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### An Inductive Proof

```Date: 02/13/2003 at 23:08:21
From: Mark
Subject: Number Theory

If gcd(n,m) = 1, then prove gcd(Rn,Rm) = 1.
Rn,Rm are repunits.

Do you go with the assumption that d = s(Rn) + t(Rm)?
Do you follow that path for the proof?
```

```
Date: 02/14/2003 at 02:30:20
From: Doctor Jacques
Subject: Re: Number Theory

Hi Mark,

Let b be the number base.

As R_m = (b^m - 1)/(b - 1), we see that gcd(R_m, b) = 1. Indeed, if d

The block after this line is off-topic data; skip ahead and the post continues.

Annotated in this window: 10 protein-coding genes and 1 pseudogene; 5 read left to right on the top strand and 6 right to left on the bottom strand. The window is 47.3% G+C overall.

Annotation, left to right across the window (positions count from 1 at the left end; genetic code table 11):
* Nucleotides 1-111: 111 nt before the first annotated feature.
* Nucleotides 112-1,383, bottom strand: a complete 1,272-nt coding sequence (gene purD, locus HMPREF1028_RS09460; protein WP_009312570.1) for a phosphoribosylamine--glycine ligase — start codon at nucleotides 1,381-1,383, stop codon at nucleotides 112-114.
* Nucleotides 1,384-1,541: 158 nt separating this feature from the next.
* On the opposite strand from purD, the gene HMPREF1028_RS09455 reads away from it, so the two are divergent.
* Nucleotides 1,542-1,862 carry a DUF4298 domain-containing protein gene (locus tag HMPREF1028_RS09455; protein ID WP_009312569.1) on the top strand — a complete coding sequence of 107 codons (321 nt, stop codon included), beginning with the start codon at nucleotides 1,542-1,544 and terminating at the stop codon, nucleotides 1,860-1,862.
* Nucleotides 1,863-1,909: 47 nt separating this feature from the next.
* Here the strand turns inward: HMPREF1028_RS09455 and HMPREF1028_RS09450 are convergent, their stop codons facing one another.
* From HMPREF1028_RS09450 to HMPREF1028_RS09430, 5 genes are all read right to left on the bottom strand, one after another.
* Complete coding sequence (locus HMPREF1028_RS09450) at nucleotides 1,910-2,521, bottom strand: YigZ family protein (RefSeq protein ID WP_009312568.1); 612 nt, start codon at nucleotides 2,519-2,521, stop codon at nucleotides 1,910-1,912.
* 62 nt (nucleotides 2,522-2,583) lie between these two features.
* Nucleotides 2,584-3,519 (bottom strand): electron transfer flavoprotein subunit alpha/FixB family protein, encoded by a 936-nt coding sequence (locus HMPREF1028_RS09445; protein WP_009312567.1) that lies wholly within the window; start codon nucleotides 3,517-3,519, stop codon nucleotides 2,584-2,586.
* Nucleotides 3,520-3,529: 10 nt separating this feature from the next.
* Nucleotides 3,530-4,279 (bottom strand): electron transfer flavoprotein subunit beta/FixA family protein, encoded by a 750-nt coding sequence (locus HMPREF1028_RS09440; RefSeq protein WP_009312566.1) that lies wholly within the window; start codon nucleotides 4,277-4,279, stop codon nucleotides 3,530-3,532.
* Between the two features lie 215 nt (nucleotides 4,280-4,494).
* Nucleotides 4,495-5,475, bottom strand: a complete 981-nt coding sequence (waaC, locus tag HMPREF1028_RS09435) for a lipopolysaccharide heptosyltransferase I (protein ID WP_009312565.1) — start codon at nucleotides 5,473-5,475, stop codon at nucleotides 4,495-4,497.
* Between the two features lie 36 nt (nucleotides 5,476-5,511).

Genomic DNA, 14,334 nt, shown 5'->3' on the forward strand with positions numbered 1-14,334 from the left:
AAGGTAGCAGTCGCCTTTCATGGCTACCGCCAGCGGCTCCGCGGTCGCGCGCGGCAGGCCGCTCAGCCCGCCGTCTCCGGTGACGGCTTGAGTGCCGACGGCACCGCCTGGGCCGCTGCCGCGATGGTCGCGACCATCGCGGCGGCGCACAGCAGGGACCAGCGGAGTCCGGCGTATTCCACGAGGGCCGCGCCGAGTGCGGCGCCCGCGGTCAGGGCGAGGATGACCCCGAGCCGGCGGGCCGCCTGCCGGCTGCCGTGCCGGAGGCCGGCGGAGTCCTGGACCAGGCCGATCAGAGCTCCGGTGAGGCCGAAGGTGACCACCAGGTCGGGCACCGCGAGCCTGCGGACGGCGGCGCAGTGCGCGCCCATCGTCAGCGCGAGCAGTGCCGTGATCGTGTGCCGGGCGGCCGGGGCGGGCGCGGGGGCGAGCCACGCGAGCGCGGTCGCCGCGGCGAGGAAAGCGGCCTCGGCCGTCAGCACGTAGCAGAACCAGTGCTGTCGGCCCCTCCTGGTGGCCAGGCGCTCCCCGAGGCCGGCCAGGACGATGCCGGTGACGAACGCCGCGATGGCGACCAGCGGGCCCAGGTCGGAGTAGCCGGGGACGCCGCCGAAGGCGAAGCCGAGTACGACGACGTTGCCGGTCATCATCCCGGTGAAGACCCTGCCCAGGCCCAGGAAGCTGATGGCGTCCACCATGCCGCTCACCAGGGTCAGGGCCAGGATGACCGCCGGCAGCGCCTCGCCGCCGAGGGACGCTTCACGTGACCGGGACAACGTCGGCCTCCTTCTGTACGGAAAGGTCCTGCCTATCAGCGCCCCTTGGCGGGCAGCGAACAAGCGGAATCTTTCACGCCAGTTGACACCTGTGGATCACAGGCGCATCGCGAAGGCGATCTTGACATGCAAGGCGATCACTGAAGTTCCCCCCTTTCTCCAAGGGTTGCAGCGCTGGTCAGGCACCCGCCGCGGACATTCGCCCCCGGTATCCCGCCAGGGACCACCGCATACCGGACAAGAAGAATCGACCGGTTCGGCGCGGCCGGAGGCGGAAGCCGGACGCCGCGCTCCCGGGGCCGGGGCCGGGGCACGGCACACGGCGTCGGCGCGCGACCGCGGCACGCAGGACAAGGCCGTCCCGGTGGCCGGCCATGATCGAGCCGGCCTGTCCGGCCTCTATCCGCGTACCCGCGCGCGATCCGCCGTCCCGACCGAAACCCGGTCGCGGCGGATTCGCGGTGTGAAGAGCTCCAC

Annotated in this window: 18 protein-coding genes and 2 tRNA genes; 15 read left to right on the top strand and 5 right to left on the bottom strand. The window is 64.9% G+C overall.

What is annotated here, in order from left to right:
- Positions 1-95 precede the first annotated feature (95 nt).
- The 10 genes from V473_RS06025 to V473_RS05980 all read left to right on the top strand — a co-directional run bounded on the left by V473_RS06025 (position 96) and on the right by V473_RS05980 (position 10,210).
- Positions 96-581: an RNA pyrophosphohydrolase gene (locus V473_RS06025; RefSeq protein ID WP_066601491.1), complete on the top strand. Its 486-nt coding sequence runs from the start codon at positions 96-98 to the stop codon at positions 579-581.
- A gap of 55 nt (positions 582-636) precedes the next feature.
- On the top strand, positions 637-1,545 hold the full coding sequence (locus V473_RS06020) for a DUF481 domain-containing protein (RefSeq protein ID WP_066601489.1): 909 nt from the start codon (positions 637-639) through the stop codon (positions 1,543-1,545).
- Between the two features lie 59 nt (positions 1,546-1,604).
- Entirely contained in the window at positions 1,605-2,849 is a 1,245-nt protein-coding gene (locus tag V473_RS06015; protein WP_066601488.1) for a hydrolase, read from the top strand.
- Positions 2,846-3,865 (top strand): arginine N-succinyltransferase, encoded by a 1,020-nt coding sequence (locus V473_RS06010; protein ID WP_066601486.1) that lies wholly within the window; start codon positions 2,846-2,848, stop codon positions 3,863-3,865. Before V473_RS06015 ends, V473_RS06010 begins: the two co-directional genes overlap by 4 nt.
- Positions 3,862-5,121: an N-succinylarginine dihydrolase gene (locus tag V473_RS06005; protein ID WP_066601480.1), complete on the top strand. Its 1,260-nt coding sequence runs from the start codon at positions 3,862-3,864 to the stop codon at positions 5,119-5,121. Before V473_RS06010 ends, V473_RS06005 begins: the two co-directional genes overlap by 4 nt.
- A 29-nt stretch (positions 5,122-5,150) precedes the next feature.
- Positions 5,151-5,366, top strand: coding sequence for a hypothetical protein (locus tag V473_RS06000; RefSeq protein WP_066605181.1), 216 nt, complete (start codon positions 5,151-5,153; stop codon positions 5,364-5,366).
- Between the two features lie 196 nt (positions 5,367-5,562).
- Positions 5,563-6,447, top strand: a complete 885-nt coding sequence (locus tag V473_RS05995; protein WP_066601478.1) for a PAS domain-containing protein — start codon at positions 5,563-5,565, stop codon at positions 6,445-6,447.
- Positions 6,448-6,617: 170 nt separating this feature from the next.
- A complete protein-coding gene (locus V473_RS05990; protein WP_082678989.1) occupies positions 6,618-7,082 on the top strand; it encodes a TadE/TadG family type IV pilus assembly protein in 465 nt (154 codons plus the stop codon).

divides R_m, d also divides (b^m - 1), and cannot therefore divide b.

Assume gcd(m,n) = 1, and m < n.

We have:

R_n = b^m * R_(n-m) + R_m

If d is a common factor of R_m and R_n, b divides b^m * R_(n-m), and,
by what has just been said, b divides R_(n-m).

Note also that gcd (m, n-m) = 1.

You can now repeat the process, exactly as in the Euclidean algorithm,
and reach the conclusion that d divides R_1 = 1, and therefore that
d = 1.

This is in fact an inductive proof, with induction on m (the smaller
number).

Please feel free to write back if you need further help.

- Doctor Jacques, The Math Forum
http://mathforum.org/dr.math/
```
Associated Topics:
College Number Theory

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